Mauricio Paiz

During the Novak Djokovic (above) – Grigor Dimitrov semi-final, both players had a lot of trouble with the large horizontal bare (grassless area) patches at the back of the court.

Both took repeated slips and falls – sometimes multiple times during the same point! Here was Roger Federer’s comment about that after he watched some of the match while getting ready to play Milos Raonic in the second semi-final.

FEDERER: “I was watching the match, too, a little bit. It was unbelievable how much they were sliding around.  Anyway some players…we look at these matches sometimes of Novak or Grigor and on any surface they just keep sliding. We were watching going, ‘I almost can’t watch this,’ because you’ve got to be very confident in the slide in what you do.

“I think they are the most extreme guys, besides maybe (Gael) Monfils, at doing that. I think that’s as extreme as it’s going to get.”

Nadal On Normal

After he lost to the hyper-aggressive, shoot-out style of play of Nick Kyrgios in the round-of-16, Rafael Nadal talked about playing guys who really go for their shots and play high-risk tennis on grass.

“Normally on grass the first week when you compete against some players, the things are not very logical,” Nadal said. “The surface creates the opportunity that the players that can play very aggressively, they can see a real chance to win playing with that style, no? Something that on the other surfaces you cannot play that crazy way, no?

“When you arrive in the quarter-finals, semi-finals, and when you play against the best players, the things become logical again, no? At the end, the top players want to play with control. The top players want to play the normal play. They don’t want to play crazy aggressive. They play normal.

“Is true that that makes things a bit less difficult for me.”

Royal Box Watching Part 1

Mauricio Paiz

This is Royal Box on Sunday with the all-great Rod Laver standing and applauding in the lower right corner. Also prominent in the front row is a certain Royal couple.

Royal Box Watching Part 2

Mauricio Paiz

In this picture there are pair of individuals in the mega-star category – soccer great David Beckham and actor Samuel L. Jackson. That’s All England Club president – the Duke of Kent – in the front row looking more animated than he has in several decades.

A Court 14 Rainbow

Over the last 12 months, Wimbledon has gone south – taking out courts 14 and 15 to dig a huge hole to create space below ground that will be used for photographers and others beginning in 2015. Court 14 (above) was back in place growing again during Wimbledon but it won’t be ready until next year. In this picture, it’s being watered and there’s a little rainbow towards the back and, out of picture, a photographer who got a sprinkling.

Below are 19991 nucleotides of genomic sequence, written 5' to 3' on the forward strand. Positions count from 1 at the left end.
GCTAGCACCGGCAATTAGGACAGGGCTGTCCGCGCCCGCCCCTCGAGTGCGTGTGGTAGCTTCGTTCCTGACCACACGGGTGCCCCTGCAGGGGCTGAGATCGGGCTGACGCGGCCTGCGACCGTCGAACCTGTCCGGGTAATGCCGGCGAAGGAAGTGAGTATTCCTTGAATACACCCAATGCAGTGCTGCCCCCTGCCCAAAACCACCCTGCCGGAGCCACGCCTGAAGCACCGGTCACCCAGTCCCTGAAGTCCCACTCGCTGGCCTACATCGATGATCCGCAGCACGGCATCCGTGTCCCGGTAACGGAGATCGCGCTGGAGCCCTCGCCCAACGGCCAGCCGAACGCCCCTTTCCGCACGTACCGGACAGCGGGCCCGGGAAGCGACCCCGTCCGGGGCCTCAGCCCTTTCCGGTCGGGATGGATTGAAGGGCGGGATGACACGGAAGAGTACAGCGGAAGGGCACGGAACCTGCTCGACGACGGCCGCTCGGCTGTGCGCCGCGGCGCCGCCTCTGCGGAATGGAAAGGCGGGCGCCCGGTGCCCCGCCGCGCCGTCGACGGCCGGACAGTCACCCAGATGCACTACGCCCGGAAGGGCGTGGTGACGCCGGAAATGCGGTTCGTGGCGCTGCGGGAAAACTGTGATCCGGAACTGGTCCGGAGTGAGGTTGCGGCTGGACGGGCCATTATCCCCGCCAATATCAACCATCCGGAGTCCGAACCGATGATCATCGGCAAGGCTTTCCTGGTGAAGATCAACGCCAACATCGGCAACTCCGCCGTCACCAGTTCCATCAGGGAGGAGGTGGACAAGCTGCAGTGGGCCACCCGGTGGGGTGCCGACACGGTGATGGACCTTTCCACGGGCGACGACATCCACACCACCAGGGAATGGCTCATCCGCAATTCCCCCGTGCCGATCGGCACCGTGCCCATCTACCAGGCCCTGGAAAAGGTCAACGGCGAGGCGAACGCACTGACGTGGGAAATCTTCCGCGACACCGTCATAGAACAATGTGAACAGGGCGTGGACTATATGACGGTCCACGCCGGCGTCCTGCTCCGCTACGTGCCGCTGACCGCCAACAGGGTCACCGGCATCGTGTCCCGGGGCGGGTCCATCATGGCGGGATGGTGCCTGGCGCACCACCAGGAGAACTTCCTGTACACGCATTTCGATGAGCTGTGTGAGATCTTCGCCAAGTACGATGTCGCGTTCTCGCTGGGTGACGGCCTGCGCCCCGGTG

Court 11 From The Shadows

Mauricio Paiz

Our ace photographer Mauricio Paiz caught this unique view of Court 11 while Daniel Nestor and Nenad Zimonjic (right side) were playing a doubles match during the first week..

Eugenie Is A Star

Mauricio Paiz

Walking back from Wimbledon’s Aorangi practice courts one day, Eugenie Bouchard attracted a gaggle of gawkers.

Downey and Borfiga

Former Tennis Canada president Michael Downey and Louis Borfiga, in charge of the National Training Centre in Montreal, have a chat at Wimbledon. They have been major figures in helping the careers of players like Raonic, Bouchard and Pospisil.

Jimmy Connors and Son

This is a shot of Jimmy Connors, 61, and his 34-year-old son Brett. If the 5-foot-10 Jimbo had been as big as Brett, and still been as skillful as he was, maybe no one would have beaten him.

It Takes Two TVs

When Milos Raoinic played Lukas Kubot and Eugenie Bouchard faced Andrea Petkovic in the third round, the best strategy for the covering the matches was to say in the media centre and watch on two TVs.

Milos and Vasek

Milos Raonic and Vasek Pospisil have been rivals through the Canadian ranks for a long time – and who can forget the passion of their Rogers Cup semi-final in Montreal last summer. It was nice to see them practicing together at Wimbledon the Saturday before the tournament began.

Enter Here

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Enter at your peril – this is the carefully-guarded entrance to The All England Lawn Tennis and Croquet Club.

Our Man Mauricio

This is Mauricio Paiz from Guatemala, the man responsible for almost all the fantastic pictures in the blogs in this space from Roland Garros and Wimbledon – gracias amigo.

Cheerio Wimbledon

Mauricio Paiz

This cuddly little guy was present for the memorable doubles final win by Vasek Pospisil and Jack Sock in Centre Court last Saturday. He had a prime seat.